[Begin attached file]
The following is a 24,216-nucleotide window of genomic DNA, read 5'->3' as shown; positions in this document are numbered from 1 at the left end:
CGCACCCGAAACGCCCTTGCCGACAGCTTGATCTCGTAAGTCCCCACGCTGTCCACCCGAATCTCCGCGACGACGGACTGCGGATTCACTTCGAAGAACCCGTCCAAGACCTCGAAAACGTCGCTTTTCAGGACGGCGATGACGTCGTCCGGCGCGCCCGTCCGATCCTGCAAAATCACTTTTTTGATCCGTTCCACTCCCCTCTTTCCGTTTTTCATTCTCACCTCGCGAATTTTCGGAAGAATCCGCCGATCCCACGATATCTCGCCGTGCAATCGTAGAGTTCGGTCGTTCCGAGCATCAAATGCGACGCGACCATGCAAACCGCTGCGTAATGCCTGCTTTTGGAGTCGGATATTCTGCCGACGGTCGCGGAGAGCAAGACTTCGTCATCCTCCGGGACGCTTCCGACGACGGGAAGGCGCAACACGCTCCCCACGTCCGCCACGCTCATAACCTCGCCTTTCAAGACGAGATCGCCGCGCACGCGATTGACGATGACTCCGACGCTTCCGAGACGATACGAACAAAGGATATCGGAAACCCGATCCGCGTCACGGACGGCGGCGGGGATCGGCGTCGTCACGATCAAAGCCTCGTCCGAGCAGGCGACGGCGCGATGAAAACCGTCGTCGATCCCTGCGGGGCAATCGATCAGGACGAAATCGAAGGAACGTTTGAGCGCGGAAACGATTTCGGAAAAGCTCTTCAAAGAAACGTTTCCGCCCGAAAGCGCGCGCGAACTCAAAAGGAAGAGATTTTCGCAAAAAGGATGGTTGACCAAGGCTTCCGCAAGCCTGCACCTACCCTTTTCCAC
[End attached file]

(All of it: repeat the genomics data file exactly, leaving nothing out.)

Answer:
The following is a 24,216-nucleotide window of genomic DNA, read 5'->3' as shown; positions in this document are numbered from 1 at the left end:
CGCACCCGAAACGCCCTTGCCGACAGCTTGATCTCGTAAGTCCCCACGCTGTCCACCCGAATCTCCGCGACGACGGACTGCGGATTCACTTCGAAGAACCCGTCCAAGACCTCGAAAACGTCGCTTTTCAGGACGGCGATGACGTCGTCCGGCGCGCCCGTCCGATCCTGCAAAATCACTTTTTTGATCCGTTCCACTCCCCTCTTTCCGTTTTTCATTCTCACCTCGCGAATTTTCGGAAGAATCCGCCGATCCCACGATATCTCGCCGTGCAATCGTAGAGTTCGGTCGTTCCGAGCATCAAATGCGACGCGACCATGCAAACCGCTGCGTAATGCCTGCTTTTGGAGTCGGATATTCTGCCGACGGTCGCGGAGAGCAAGACTTCGTCATCCTCCGGGACGCTTCCGACGACGGGAAGGCGCAACACGCTCCCCACGTCCGCCACGCTCATAACCTCGCCTTTCAAGACGAGATCGCCGCGCACGCGATTGACGATGACTCCGACGCTTCCGAGACGATACGAACAAAGGATATCGGAAACCCGATCCGCGTCACGGACGGCGGCGGGGATCGGCGTCGTCACGATCAAAGCCTCGTCCGAGCAGGCGACGGCGCGATGAAAACCGTCGTCGATCCCTGCGGGGCAATCGATCAGGACGAAATCGAAGGAACGTTTGAGCGCGGAAACGATTTCGGAAAAGCTCTTCAAAGAAACGTTTCCGCCCGAAAGCGCGCGCGAACTCAAAAGGAAGAGATTTTCGCAAAAAGGATGGTTGACCAAGGCTTCCGCAAGCCTGCACCTACCCTTTTCCAC